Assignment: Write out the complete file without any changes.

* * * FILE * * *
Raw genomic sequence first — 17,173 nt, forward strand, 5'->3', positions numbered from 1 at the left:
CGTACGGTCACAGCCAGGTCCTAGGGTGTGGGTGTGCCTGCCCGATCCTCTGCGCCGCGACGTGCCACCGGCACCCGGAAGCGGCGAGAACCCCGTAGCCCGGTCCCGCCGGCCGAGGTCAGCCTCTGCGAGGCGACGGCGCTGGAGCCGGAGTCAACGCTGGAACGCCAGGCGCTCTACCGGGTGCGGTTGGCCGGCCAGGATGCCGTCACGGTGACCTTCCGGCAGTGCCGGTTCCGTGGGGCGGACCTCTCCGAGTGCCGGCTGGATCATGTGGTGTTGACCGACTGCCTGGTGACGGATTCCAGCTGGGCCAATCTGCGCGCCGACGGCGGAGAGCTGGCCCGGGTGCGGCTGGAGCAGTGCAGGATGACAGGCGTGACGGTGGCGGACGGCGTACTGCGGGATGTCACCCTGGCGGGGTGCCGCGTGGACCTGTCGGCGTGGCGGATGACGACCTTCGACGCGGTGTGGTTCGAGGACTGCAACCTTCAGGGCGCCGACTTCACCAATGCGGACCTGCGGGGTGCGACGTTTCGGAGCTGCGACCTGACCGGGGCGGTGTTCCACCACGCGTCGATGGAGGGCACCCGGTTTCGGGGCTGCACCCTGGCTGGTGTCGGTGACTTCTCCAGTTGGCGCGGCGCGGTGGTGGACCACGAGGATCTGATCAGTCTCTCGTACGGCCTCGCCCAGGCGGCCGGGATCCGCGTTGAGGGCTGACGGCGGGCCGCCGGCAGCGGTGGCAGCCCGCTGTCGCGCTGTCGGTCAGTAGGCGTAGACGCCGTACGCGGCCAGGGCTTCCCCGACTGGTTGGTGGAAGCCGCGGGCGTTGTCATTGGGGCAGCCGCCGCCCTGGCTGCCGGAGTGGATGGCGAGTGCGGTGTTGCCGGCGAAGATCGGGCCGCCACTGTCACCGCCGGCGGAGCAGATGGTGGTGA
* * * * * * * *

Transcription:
Raw genomic sequence first — 17,173 nt, forward strand, 5'->3', positions numbered from 1 at the left:
CGTACGGTCACAGCCAGGTCCTAGGGTGTGGGTGTGCCTGCCCGATCCTCTGCGCCGCGACGTGCCACCGGCACCCGGAAGCGGCGAGAACCCCGTAGCCCGGTCCCGCCGGCCGAGGTCAGCCTCTGCGAGGCGACGGCGCTGGAGCCGGAGTCAACGCTGGAACGCCAGGCGCTCTACCGGGTGCGGTTGGCCGGCCAGGATGCCGTCACGGTGACCTTCCGGCAGTGCCGGTTCCGTGGGGCGGACCTCTCCGAGTGCCGGCTGGATCATGTGGTGTTGACCGACTGCCTGGTGACGGATTCCAGCTGGGCCAATCTGCGCGCCGACGGCGGAGAGCTGGCCCGGGTGCGGCTGGAGCAGTGCAGGATGACAGGCGTGACGGTGGCGGACGGCGTACTGCGGGATGTCACCCTGGCGGGGTGCCGCGTGGACCTGTCGGCGTGGCGGATGACGACCTTCGACGCGGTGTGGTTCGAGGACTGCAACCTTCAGGGCGCCGACTTCACCAATGCGGACCTGCGGGGTGCGACGTTTCGGAGCTGCGACCTGACCGGGGCGGTGTTCCACCACGCGTCGATGGAGGGCACCCGGTTTCGGGGCTGCACCCTGGCTGGTGTCGGTGACTTCTCCAGTTGGCGCGGCGCGGTGGTGGACCACGAGGATCTGATCAGTCTCTCGTACGGCCTCGCCCAGGCGGCCGGGATCCGCGTTGAGGGCTGACGGCGGGCCGCCGGCAGCGGTGGCAGCCCGCTGTCGCGCTGTCGGTCAGTAGGCGTAGACGCCGTACGCGGCCAGGGCTTCCCCGACTGGTTGGTGGAAGCCGCGGGCGTTGTCATTGGGGCAGCCGCCGCCCTGGCTGCCGGAGTGGATGGCGAGTGCGGTGTTGCCGGCGAAGATCGGGCCGCCACTGTCACCGCCGGCGGAGCAGATGGTGGTGA